How you ever took notice of your running style? If you have, you would have noticed that you are either a rearfoot, midfoot or forefoot striker. Footstrike patterns are categorized depending on what section of the foot initially makes contact with the ground while running. This can be important to note, as changing your strike pattern may reduce your risk of running-related injuries.
The portion of your foot that initially makes contact with the running surface has an association with impact mechanics and the amount of loading. Although the majority of runners (around 90%) adopt a rearfoot strike pattern, this style correlates with the highest levels of loading. As high load rates have been linked to many overuse injuries such as knee pain, shin splints, and Achilles tendinopathy, gait retraining (changing the way you run) has become a powerful tool in overcoming as well as preventing many injuries.
Although effective, gait retraining is not easy to master as it involves changing the habitual movement. Learning a new motor pattern requires the ability to detect error and respond. If changing from a rearfoot to forefoot pattern it is usually easy for the individual to feel the difference of the altered angle of the ankle joint when making contact with the ground. Another method is to get the runner to increase their cadence (the number of steps per minute) as decreasing stride length can sometimes lead to a more mid-forefoot pattern. Footwear is also important to consider. Those who adopt a rearfoot strike pattern are usually better suited with a cushioned runner with a greater heel drop. For someone who is trying to implement a forefoot strike pattern, a more minimalist shoe helps to encourage a forefoot pattern.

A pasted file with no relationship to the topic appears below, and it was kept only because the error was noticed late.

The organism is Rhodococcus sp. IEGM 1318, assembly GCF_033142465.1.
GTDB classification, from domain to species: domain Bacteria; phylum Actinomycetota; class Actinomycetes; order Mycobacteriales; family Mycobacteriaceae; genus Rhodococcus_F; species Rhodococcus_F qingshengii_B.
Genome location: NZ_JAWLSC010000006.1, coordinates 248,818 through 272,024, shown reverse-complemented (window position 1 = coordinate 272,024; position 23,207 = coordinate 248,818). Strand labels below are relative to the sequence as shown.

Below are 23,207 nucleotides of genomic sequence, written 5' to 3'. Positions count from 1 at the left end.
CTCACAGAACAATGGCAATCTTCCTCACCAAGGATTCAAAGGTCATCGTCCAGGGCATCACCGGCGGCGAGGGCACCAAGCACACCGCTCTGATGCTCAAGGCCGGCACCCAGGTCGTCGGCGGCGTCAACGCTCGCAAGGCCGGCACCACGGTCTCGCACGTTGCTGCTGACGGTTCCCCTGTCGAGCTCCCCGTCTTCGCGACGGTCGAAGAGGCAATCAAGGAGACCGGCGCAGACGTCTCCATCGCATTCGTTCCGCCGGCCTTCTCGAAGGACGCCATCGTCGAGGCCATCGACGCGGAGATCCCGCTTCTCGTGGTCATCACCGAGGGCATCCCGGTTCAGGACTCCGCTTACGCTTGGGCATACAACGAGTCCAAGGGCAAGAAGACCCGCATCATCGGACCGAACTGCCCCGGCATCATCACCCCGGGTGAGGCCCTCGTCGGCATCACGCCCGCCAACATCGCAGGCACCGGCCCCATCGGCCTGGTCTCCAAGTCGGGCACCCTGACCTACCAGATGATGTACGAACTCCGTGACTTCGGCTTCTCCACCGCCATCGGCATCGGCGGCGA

In the long term, gait retraining is only going to be beneficial if the running pattern has been learned and maintained over time. The error usually starts to occur later into the run when the individual begins to fatigue – and this is when the risk of injury increases!
If you are currently overcoming an injury, or if you have a history of running-related issues and want to have your running style assessed, book in with one of our podiatrists today. You can book an appointment with one of our podiatrists by calling us on 1300 945 789 or you can book online.